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The History of Madagasikara is an extensively detailed period of various excursions, discoveries of the island, and expansion.
One of the most notable historians of Madagasikara was in fact an author who embellished historical situations for use in his epic, Del Mar Grande -- Carlos Ralofoaro, who was closely related to Emperors Esteban (Carlos was Esteban's nephew) and Ignacio (Carlos was Ignacio's cousin).
- Period of Antiquity (Antiquity-1409)
- Arrival of Ntaolo
- Discovery by Arabs
- Trade Importance
- Period of Arab Dominance (1409-1457)
- Rediscovery by Arabs
- Establishment of Sanafah
- Collapse of the Mashriq
- Period of Expansion and Modernization (1457-Present)
- First Sanafah Civil War
- Malagasy Expansion
- European Contact
- Adoption of Catholicism and Latinized Malagasy
- Treaty of Mahajanga
Antiquity (Antiquity-1409)Oral legends that have been traced from the early days of Madagasikara state that their history come:
- "From the early years of the lands of mountain, lands of jungle, lands of beach, there have been our people on the Mother Island. From across the sea came great numbers of our people, from faraway islands. In canoes, they came. These were the Ntaolo, the forerunners."
These first arrivals, according to oral legends of the Sakalavan people, landed at the site of Antsiranana, the second-largest city of the Empire of Madagasikara.
It is also recorded in the oral history that traders from Omanis and Shirazis managed to make trips to Sanafah, and established a number of small towns along the coast, like Antsiranana and Mahajanga. At the same time, the Swahilis and Bantu people began to trade with the locals, who were profiting from the large trade center they had become.
The Sanafah Emirate, the precursor of Madagasikara, came from the Sakalava cultural group and Islamic and Arabic influences. The Sakalava consolidated control over the western coast of the island, as well as the northern tip of the island. Meanwhile, the Merina people dominated the mountainous central reaches of the island.
In 1408, the Mamluk sailor and explorer Halil bin Sana, on his way back to Suez from voyages into southern Africa, was reported to have discovered a large island off the African coast. The island was Madagasikara, and the contact established by bin Sana would change Madagasikara forever.
Arab Dominance (1409-1457)
This time era was considered to be the period when Sanafah was a colonial vassal of the Mamluk or Mashriqi Sultanate. It began immediately following the re-discovery of Madagascar by Halil bin Sana in 1408, which triggered the creation of a colonial state at the north of the island. The Sanafah Emirate was established as a trading outpost on the northern tip of Madagascar by Arab traders from the Mamluk Sultanate, and was largely funded by traders from the Swahili states, which looked to expand their markets.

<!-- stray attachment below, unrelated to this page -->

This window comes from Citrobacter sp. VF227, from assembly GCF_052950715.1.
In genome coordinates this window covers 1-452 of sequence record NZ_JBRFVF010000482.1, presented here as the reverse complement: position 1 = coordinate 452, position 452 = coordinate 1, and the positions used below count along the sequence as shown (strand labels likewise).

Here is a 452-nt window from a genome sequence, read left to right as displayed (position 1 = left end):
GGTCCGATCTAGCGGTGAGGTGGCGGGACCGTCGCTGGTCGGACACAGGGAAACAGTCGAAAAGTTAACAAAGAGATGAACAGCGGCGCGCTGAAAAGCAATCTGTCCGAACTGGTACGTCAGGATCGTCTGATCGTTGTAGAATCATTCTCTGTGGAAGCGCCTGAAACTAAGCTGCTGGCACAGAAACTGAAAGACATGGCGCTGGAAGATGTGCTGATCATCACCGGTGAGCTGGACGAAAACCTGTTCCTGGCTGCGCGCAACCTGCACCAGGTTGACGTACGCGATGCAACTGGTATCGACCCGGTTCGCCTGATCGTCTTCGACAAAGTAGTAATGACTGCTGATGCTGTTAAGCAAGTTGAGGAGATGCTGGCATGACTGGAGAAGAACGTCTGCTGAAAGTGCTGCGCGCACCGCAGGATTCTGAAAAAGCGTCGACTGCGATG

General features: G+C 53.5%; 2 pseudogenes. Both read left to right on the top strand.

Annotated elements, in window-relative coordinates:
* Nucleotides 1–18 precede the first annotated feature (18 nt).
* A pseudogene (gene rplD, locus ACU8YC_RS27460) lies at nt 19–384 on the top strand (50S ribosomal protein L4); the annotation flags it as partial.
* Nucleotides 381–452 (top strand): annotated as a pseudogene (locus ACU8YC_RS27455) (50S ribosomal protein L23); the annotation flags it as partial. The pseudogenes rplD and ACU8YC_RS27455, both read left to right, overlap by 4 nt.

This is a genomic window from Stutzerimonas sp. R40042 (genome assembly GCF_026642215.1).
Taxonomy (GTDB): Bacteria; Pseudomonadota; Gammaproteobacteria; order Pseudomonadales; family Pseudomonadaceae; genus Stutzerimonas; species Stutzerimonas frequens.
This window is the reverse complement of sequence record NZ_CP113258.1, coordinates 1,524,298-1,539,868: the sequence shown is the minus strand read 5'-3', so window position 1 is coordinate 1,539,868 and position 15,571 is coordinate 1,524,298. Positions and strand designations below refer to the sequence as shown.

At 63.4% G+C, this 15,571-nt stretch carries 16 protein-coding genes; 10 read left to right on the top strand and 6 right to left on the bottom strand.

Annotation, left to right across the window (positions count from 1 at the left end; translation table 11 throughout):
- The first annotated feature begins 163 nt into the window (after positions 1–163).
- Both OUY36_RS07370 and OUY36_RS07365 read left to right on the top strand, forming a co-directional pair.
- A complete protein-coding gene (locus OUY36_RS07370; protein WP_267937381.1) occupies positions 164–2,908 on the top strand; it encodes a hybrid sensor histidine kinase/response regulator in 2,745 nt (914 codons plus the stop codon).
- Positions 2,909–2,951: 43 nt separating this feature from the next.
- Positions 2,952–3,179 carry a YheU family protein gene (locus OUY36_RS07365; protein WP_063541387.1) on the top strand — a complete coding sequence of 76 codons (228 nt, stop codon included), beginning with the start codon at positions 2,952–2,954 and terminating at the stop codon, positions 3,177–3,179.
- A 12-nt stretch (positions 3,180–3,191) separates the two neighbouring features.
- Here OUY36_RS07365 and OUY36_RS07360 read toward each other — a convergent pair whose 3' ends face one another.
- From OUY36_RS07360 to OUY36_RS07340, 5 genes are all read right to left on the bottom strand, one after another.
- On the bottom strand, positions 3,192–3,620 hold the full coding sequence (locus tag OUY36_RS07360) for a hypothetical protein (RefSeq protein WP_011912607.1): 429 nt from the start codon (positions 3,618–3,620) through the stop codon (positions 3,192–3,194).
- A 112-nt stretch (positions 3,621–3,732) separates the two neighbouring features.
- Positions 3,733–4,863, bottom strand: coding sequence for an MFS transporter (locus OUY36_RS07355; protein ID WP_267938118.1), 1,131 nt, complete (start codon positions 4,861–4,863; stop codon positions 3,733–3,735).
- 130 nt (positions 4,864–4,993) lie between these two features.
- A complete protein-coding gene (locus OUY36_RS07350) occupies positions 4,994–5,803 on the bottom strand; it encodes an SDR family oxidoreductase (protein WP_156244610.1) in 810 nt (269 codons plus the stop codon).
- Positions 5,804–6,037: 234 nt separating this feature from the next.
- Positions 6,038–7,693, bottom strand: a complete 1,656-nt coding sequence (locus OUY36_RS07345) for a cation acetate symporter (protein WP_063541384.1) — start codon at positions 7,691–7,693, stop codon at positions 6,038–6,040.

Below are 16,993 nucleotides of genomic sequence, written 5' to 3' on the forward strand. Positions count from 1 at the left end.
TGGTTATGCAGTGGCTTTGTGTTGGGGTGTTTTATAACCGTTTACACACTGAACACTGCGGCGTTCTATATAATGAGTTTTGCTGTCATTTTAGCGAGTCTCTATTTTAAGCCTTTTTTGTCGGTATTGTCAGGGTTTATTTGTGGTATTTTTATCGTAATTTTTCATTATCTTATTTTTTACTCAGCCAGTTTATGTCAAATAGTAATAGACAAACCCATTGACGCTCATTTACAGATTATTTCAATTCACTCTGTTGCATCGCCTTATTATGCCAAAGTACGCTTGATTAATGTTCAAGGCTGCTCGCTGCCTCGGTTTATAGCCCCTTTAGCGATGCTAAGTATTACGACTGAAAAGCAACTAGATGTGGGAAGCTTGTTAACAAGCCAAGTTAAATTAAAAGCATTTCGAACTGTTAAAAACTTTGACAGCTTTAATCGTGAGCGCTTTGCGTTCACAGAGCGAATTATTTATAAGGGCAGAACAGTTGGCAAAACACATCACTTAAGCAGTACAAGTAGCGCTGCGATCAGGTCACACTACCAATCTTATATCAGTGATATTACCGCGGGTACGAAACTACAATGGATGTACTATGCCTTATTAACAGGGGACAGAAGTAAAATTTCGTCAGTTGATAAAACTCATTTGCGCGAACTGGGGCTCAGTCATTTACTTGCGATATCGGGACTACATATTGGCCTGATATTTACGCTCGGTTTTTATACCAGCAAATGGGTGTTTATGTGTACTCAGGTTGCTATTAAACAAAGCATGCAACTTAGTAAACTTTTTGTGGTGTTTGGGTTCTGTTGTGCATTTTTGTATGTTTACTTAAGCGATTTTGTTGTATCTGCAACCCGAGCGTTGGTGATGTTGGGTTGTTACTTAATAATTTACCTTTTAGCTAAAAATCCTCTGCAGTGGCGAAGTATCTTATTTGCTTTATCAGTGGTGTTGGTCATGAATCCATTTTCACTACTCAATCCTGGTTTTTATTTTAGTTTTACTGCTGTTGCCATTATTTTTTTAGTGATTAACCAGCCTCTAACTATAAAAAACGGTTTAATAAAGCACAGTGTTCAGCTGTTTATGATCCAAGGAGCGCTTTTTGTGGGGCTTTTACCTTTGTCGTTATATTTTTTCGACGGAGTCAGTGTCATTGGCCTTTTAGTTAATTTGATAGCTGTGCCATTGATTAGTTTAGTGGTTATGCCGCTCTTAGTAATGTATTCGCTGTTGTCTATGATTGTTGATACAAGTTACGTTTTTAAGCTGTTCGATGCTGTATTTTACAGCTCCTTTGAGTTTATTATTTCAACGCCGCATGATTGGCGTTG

Large-scale conversion began to take place on the island, radiating from Mahajanga, Sanafah. The creation of the Grand Sultanate of the Mashriq in 1444 led to tighter control over vassal states, including Sanafah. Sanafah, as with most the Grand Sultanate, underwent a number of minor political instabilities during the transition from 1444 to 1457, when the Grand Sultanate finally collapsed.
By 1457, it had become clear that the Grand Sultanate was crumbling underneath its own weight. The extremely popular Grand Sultan, Ahmed-ad-Din Yusuf, died early that year, at the young age of 29. Without a son to make a strong legal claim, the local emirs and generals seized control over individual localities.
By the end of 1457, it became clear to the citizens of Sanafah that the government of the Sultanate had fallen. Further divisions of the nation continued into the next years, but on August 15, 1457, the Emir of Sanafah declared independence for Sanafah. Since then, no successor state to the Mashriqi Grand Sultanate has challenged Madagasikaran independence.
Expansion and Modernization (1457-Present)
After independence in 1457, Sanafah underwent a minor Civil War. This war pitted the Emir against the local Sakalava Chieftain, and saw the creation of the diarchial system of government. With this new system of government, Sanafah had more future abilities for possible unions, as the Chieftain would go on to inherit the Sakalava lands in 1461 and the Emir would establish his control over the Comoros in 14__.
Meanwhile, other forms of expansion occupied the national attention. The first type of expansion was that of infrastructure, population, and technology. The Council of Elders organized the first "modern" navy by constructing Mashriqi-influenced dhows, which improved the navy of canoes, which was pre-eminent in the early era of the region.
Additionally, cities gained new infrastructure. Starting in the capital city of Mahajanga and spreading to Antisiranana and other cities, the cities of Sanafah had ports and a road system built. Slash-and-burn tactics opened new lands up for settling.
Additionally, colonization of Dina Morgabin and Dina Arobi took place, as well as the vassalization of Sofala.
Contact with Spain
The year 1471 in Sanafahi history is one of the most important dates. It was in 1471 that the Castillian vessel Santa Julia de Merida was stranded on the shores of the nation of Sofala and then brought to the city of Sofala to begin repairs. Repairs extended into 1472, at which time the ship left and returned to the rest of the fleet.
Following these major developments, Western Christianity began to spread in Sanafah like wildfire, creating tensions between local chiefs and Emir Bakr III. As Andrés became Chief of Sanafah, tensions skyrocketed even more, and war became inevitable as Bakr III fled to the Comoros Sultanate, abandoning Sanafah and giving Andrés the needed motive to declare war and create the Empire of Madagasikara, by integrating his holdings - Betsileo and Sanafah.